Breakthrough Promises Near Real-time 3-D Video

Researchers have moved a step closer to projecting 3D video images in near real-time-images that wouldn't require special eyewear to view. A key breakthrough was the development of a novel polymeric material capable of rapidly displaying many images, as part of a system developed by the Center for Integrated Access Networks (CIAN), an NSF-funded Engineering Research Center based at the University of Arizona (UA). Impact/benefits: This advance promises to revolutionize video projection-a more important improvement than the advancement from standard TV projection to high definition. The system is the first with enough computing power and a display medium that can project a near real-time video image in holographic stereo. The UA system has proven the feasibility of transmitting a human-size, full-color 3D image across the world for videoconferencing that would mimic in-person meetings. The CIAN Center Director estimates that five more years of research will be needed before this technology can be commercialized.

CIAN researchers had previously demonstrated a similar polymeric display that could refresh an image once every four minutes. A team led by UA's Pierre-Alexandre Blanche and Nasser Peyghambarian, CIAN's director, developed the new system along with researchers from Nitto Denko Technical Corp. of Oceanside, California. The research team reported the breakthrough in the cover story of the Nov. 4, 2010, issue of Nature. The new display can refresh images every two seconds. While not yet ideal for video, this rate is more than one hundred times faster than the previously demonstrated rate. Further improvements could bring applications not only in videoconferencing but also in telemedicine, advertising, updatable 3D maps, and entertainment -- where the concept of 3D holographic telepresence attracted considerable public interest when it was depicted in the original Star Wars film in 1977. CIAN's is the only research group in the world that is successfully pursuing 3D holographic display.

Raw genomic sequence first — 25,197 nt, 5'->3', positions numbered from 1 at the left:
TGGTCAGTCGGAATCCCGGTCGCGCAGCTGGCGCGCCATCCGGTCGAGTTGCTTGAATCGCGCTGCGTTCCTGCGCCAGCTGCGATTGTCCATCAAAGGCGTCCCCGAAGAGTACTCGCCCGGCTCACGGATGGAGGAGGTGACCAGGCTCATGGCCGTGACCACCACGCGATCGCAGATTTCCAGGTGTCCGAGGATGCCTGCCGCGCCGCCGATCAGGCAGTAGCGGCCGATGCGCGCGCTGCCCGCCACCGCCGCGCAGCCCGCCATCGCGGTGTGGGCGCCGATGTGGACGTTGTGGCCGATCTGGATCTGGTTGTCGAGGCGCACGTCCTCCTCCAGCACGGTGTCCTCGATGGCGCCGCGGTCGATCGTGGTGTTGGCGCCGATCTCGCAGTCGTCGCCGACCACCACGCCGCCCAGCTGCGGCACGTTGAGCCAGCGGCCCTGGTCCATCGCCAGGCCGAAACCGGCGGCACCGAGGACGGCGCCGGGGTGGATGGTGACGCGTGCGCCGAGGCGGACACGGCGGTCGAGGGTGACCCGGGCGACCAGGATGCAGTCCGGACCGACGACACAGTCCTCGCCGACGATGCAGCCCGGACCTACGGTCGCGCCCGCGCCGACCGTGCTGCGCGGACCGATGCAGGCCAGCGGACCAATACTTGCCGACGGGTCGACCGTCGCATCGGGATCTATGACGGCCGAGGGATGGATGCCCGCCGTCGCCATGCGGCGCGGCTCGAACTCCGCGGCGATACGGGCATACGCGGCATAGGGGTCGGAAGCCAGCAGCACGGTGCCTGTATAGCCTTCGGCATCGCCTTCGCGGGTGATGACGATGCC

A rapidly pulsed laser is used to write the holographic pixels on a photorefractive polymer display, one that can rapidly refresh holographic images and is scalable for production, and that is coupled to a unique system for recording and transmitting 3D images of individuals and objects via the Ethernet. Additionally, using a single-laser system for writing the images, the researchers can display visuals in color. While the current refresh rate for multi-color display is even slower than for monochromatic images, the development is a step toward true 3D, multicolor holographic video systems. Multicolored holographic 3D images are produced by using angular multiplexing, and the full parallax display employs spatial multiplexing. Such 3D holograms can be seen with the unassisted eye and are very similar to how humans see the actual environment surrounding them.

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